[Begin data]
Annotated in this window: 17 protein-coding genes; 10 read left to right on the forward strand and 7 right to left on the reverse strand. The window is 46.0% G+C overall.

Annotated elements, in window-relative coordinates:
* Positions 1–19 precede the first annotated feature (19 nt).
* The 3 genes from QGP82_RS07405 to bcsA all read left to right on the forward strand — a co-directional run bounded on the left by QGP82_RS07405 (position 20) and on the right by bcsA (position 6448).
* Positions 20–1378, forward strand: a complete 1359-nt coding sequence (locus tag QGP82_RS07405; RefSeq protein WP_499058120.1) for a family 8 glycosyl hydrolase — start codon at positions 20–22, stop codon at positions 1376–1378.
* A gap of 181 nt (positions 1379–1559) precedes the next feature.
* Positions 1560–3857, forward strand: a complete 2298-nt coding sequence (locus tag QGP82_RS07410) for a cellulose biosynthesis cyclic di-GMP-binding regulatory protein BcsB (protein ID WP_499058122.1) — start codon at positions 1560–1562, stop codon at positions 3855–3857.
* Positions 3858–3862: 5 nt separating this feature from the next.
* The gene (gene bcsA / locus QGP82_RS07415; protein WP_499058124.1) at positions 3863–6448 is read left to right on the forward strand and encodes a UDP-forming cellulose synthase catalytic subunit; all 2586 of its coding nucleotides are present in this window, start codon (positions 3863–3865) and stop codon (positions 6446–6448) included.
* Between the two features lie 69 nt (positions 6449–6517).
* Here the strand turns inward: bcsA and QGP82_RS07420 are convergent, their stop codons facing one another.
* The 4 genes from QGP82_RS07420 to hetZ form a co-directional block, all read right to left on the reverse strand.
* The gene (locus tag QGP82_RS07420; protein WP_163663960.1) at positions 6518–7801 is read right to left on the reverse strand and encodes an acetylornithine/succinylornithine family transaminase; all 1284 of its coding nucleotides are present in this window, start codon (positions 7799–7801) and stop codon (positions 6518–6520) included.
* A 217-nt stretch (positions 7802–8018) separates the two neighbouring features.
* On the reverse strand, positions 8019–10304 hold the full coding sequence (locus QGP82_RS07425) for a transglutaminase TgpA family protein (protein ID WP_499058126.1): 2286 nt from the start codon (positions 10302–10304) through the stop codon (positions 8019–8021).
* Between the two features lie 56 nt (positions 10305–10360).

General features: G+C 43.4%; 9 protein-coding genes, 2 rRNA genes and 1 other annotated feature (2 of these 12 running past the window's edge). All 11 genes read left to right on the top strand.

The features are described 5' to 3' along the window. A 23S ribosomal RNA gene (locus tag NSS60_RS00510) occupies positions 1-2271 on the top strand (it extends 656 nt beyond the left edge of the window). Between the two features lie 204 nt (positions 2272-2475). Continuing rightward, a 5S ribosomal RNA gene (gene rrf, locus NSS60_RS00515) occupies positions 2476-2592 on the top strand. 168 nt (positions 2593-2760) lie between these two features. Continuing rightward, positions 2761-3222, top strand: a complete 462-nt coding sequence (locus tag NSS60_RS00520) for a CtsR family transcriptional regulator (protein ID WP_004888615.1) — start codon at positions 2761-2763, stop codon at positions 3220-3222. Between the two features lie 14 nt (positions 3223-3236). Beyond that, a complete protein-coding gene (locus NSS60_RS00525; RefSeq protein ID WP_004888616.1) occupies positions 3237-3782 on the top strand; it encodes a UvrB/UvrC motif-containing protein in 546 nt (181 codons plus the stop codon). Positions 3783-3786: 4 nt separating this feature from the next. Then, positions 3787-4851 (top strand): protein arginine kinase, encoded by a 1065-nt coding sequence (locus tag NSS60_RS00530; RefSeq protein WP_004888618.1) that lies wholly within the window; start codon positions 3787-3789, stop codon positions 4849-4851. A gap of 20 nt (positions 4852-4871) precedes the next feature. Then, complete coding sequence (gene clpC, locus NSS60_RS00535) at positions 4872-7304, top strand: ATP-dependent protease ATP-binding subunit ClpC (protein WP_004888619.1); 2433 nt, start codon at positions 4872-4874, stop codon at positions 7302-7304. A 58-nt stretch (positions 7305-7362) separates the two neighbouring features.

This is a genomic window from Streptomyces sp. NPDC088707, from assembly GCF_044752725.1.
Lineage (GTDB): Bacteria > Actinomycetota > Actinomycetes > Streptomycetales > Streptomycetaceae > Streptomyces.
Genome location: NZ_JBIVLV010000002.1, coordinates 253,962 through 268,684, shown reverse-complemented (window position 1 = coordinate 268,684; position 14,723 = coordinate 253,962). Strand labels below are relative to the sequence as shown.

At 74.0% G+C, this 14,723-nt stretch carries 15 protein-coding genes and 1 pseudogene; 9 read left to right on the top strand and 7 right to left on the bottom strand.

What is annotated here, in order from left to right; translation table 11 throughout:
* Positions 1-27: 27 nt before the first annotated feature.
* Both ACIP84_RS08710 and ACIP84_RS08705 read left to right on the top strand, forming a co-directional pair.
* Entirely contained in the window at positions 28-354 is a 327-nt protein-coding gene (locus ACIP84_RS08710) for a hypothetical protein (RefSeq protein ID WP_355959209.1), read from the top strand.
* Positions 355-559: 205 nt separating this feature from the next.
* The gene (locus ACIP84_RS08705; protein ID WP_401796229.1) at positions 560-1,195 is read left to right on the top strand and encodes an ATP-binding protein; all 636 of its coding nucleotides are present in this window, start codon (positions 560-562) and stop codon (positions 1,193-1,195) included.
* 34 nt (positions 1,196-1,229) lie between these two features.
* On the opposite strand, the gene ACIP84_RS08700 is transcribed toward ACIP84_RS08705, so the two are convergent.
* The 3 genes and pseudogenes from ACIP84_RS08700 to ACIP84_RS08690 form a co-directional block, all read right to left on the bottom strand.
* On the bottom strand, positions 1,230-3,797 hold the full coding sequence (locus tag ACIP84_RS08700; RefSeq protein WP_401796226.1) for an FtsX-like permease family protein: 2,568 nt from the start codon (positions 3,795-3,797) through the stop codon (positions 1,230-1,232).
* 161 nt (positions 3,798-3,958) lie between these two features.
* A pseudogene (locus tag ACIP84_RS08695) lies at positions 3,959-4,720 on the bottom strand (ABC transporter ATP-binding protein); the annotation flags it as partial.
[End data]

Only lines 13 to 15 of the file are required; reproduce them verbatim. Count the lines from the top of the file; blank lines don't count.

* The gene (locus tag QGP82_RS07420; protein WP_163663960.1) at positions 6518–7801 is read right to left on the reverse strand and encodes an acetylornithine/succinylornithine family transaminase; all 1284 of its coding nucleotides are present in this window, start codon (positions 7799–7801) and stop codon (positions 6518–6520) included.
* A 217-nt stretch (positions 7802–8018) separates the two neighbouring features.
* On the reverse strand, positions 8019–10304 hold the full coding sequence (locus QGP82_RS07425) for a transglutaminase TgpA family protein (protein ID WP_499058126.1): 2286 nt from the start codon (positions 10302–10304) through the stop codon (positions 8019–8021).